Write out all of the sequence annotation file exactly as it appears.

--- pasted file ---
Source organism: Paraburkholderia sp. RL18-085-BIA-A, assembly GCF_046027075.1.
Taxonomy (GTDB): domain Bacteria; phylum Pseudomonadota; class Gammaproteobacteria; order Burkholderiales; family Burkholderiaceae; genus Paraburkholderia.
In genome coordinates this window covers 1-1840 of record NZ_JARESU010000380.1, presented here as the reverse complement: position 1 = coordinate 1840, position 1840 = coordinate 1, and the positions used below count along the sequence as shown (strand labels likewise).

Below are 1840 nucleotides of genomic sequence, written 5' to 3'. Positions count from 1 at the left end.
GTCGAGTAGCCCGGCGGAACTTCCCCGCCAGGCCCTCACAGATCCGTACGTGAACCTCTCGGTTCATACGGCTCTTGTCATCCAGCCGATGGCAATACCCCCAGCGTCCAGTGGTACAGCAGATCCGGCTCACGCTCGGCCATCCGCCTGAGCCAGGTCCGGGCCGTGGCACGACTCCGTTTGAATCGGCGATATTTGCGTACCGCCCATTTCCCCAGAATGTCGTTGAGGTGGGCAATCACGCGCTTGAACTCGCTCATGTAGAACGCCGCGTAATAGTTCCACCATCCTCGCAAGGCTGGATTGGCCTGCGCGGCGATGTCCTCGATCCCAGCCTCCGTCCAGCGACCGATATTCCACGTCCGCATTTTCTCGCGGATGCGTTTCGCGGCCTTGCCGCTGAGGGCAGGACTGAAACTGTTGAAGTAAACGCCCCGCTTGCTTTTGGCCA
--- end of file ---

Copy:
Source organism: Paraburkholderia sp. RL18-085-BIA-A, assembly GCF_046027075.1.
Taxonomy (GTDB): domain Bacteria; phylum Pseudomonadota; class Gammaproteobacteria; order Burkholderiales; family Burkholderiaceae; genus Paraburkholderia.
In genome coordinates this window covers 1-1840 of record NZ_JARESU010000380.1, presented here as the reverse complement: position 1 = coordinate 1840, position 1840 = coordinate 1, and the positions used below count along the sequence as shown (strand labels likewise).

Below are 1840 nucleotides of genomic sequence, written 5' to 3'. Positions count from 1 at the left end.
GTCGAGTAGCCCGGCGGAACTTCCCCGCCAGGCCCTCACAGATCCGTACGTGAACCTCTCGGTTCATACGGCTCTTGTCATCCAGCCGATGGCAATACCCCCAGCGTCCAGTGGTACAGCAGATCCGGCTCACGCTCGGCCATCCGCCTGAGCCAGGTCCGGGCCGTGGCACGACTCCGTTTGAATCGGCGATATTTGCGTACCGCCCATTTCCCCAGAATGTCGTTGAGGTGGGCAATCACGCGCTTGAACTCGCTCATGTAGAACGCCGCGTAATAGTTCCACCATCCTCGCAAGGCTGGATTGGCCTGCGCGGCGATGTCCTCGATCCCAGCCTCCGTCCAGCGACCGATATTCCACGTCCGCATTTTCTCGCGGATGCGTTTCGCGGCCTTGCCGCTGAGGGCAGGACTGAAACTGTTGAAGTAAACGCCCCGCTTGCTTTTGGCCA